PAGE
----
Though we do not recommend the book reviewed here, this review by an Arabist from SOAS gives us an interesting insight into how historians can spin yarns about Islamic history which fit very comfortably into their Western orientalist mindset.
In today’s London Evening Standard:
In the Shadow of the Sword: the battle for global empire and the end of the ancient world
by Tom Holland
(Little, Brown, £25)
Memory is a double-edged sword in the human consciousness. We relish, and even idolise, memories of the past, but we often overlook memory’s enduring partner: forgetfulness. Our memories are rife with deliberate amnesia, and history, at best, is a selective remembrance. Historians edit and repackage the past, sometimes invidiously omitting those “inconvenient truths” which could upset their preferred interpretations. Memory’s imperfect fabric is the platform from which Tom Holland plunges into the story of the rise of Islam in his latest book, In the Shadow of the Sword.
Ostensibly, Islam was born “in the light of history” — the details of Islam’s origins and rapid expansion in the Near East purportedly have been faithfully remembered by the Muslim tradition. But Holland questions whether Islam’s version of history can be trusted: after all, most Arabic primary sources were written some centuries after Muhammad and naturally were subject to the selective biases of Muslim historians and theologians. In a direct challenge to the tradition’s authenticity, Holland marshals alternative sources, principally Byzantine and Persian, to explore how others saw Islam’s rise and he weaves a complex historical critique into a dramatic narrative.
He deftly navigates the vast array of unfamiliar names, sects and languages of the Near East between AD 400 and 750, and strikes a narrative course towards startling conclusions. Holland argues that Muhammad did not originate from Mecca, the first generations of Muslims were not called Muslims at all, and the entire enterprise of Islam emerged from a particular mix of ethnic, religious and historical conditions in that specific time and space. For Holland, Islam was a logical response to the zeitgeist, far from a miraculous spiritual revelation in Arabia.
Given Islam’s central position in the current political limelight, revisionist historians will eagerly consume this bold foray into its origins, but readers must be cautious when drawing conclusions. Holland is not so cautious in his writing. He commences with the usual historian’s caveat that his interpretations are only tentative, but his tenacious style and judicious selection of evidence radically revise history with the self-assurance and inspiring logic of a barrister in closing argument.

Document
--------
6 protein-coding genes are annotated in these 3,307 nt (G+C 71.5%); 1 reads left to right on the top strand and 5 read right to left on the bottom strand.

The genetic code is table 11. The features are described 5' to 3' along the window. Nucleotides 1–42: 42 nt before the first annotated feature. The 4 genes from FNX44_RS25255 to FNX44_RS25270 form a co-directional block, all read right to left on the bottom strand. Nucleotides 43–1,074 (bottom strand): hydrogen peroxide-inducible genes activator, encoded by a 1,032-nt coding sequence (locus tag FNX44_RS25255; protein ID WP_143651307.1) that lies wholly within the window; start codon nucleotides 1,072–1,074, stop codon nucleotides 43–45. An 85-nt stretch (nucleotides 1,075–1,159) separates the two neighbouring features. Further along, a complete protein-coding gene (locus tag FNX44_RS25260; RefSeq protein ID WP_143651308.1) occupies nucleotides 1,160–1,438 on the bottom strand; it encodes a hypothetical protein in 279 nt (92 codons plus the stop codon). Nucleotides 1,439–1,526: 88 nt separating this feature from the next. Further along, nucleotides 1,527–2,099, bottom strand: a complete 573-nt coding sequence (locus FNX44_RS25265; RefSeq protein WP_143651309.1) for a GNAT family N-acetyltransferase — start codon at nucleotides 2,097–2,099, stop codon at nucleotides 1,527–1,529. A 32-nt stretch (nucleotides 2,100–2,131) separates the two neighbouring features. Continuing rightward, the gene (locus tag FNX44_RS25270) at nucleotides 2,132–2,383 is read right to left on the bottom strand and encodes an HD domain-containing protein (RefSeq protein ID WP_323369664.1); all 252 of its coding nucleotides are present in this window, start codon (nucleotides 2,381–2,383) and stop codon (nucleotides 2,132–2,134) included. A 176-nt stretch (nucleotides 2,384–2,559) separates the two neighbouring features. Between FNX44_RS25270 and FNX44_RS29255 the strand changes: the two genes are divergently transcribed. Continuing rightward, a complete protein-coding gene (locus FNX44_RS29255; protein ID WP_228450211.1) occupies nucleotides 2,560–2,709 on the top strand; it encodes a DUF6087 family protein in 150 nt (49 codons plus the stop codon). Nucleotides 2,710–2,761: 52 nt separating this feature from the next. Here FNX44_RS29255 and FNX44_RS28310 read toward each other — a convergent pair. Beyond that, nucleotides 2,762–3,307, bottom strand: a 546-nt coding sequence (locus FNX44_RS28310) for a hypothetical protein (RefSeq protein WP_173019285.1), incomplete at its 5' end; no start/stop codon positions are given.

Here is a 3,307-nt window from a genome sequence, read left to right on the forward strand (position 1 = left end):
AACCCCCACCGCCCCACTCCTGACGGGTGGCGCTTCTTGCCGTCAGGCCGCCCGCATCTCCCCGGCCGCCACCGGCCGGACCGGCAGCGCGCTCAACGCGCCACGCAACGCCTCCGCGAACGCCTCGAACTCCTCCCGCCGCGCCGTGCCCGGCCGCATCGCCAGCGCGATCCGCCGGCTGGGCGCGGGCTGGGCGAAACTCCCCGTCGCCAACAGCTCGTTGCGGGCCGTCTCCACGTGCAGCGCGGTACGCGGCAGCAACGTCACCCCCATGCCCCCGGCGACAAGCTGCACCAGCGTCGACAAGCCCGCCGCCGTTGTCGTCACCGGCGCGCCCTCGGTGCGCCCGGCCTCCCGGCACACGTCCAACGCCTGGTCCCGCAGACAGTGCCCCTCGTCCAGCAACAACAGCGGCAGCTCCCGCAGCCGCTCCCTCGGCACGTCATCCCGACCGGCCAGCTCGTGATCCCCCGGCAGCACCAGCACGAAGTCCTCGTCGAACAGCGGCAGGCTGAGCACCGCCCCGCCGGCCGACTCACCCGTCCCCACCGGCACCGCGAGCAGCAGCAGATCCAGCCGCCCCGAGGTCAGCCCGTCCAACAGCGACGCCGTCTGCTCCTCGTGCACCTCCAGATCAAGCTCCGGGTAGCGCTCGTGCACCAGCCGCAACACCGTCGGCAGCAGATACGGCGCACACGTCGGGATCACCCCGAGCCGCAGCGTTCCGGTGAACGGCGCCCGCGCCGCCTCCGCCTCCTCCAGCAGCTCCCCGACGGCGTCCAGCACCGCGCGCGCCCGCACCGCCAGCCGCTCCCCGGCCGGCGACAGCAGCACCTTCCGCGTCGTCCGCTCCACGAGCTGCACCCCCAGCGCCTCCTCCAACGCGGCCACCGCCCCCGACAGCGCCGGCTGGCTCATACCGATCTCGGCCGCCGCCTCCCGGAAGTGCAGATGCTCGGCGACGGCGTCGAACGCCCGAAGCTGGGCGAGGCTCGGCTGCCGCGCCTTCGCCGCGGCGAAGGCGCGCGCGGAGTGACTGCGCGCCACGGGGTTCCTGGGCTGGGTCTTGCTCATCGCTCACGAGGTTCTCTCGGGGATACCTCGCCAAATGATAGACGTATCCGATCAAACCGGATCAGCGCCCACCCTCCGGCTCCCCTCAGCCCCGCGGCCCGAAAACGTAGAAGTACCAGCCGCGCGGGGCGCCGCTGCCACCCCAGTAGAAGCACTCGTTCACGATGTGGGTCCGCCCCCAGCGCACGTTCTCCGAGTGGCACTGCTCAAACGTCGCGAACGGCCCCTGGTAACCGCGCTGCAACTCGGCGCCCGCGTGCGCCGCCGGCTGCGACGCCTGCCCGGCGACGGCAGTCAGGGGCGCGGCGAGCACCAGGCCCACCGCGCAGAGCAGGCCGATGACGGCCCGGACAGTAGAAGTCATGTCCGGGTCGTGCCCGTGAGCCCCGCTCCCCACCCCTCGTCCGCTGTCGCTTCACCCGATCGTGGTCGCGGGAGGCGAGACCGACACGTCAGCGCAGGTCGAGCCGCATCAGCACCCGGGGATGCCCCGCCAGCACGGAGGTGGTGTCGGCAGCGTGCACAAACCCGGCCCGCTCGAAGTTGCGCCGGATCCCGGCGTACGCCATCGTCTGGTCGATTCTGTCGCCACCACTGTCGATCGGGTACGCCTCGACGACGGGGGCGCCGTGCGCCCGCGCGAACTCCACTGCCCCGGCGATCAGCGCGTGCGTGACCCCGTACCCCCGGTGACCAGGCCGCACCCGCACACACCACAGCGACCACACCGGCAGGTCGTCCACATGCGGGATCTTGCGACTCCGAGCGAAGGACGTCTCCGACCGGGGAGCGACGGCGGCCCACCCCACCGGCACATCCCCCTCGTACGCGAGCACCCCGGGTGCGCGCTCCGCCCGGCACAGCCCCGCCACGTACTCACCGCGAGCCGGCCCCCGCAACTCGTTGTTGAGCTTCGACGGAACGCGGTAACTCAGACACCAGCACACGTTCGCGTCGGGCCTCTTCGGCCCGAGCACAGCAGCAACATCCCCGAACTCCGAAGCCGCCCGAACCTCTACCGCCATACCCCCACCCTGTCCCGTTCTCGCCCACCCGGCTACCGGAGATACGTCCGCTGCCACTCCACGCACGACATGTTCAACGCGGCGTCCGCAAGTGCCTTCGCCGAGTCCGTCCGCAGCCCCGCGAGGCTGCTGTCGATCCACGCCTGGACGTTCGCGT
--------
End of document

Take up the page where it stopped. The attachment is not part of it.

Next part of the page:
Absent, however, is the case of opposing counsel. Over the past century, the Muslim tradition has been challenged by many academics and it has proven remarkably resilient in its own defence. It is an imperfect record, but the Muslim account of history, the textual integrity of the Koran and the mnemonic capacity of oral traditions are more robust than Holland gives them credit. The Muslim narrative is biased towards its particular version of history but few scholars today would claim it was entirely fabricated. Holland would have done better to adopt a cautious and sensitive approach to the Arabic sources, rather than abandoning them in favour of a sensational rewriting of history.
Ultimately, Holland’s work is another selective recollection of the past, carefully constructed according to his own revisionist agenda. To demonstrate his thesis of Islam’s organic development, he deliberately crafts a vision of Late Antiquity into which Islam fits as the perfect jigsaw piece, smoothly caressing all the contours of the contemporary intellectual, spiritual, economic and political circumstances. His story requires wholesale creative reinterpretation (he curiously imagines the pre-Islamic Ghassanid Arabs as Christian holy warriors), as well as various omissions of inconvenient truths which gainsay his historical reconstruction (in denying Mecca’s initial importance, he overlooks the fifth Caliph Mu’awiya’s early inscription near Mecca).
Holland’s alternative explanation of the “real” origins of Islam falls short of its objective. A prodigiously lucid historical narrative, such as Holland’s, which boldly claims to recover the true past, constructs a bridge too far. Once elapsed, the events of history survive in memory only as kernels of recollection, relentlessly eroded by the ravages of time and endlessly reinterpreted as tastes and agendas of historians change.
Holland’s book is entertaining reading and interesting food for thought, but does not cogently unearth a hitherto concealed cachet of truth. To paraphrase an old warning, “Beware of historians bearing the truth”! They are but forgetful storytellers, spinning yarns of bygone times.
Peter Webb teaches Arabic and classical Arabic literature at the School of Oriental and African Studies, University of London.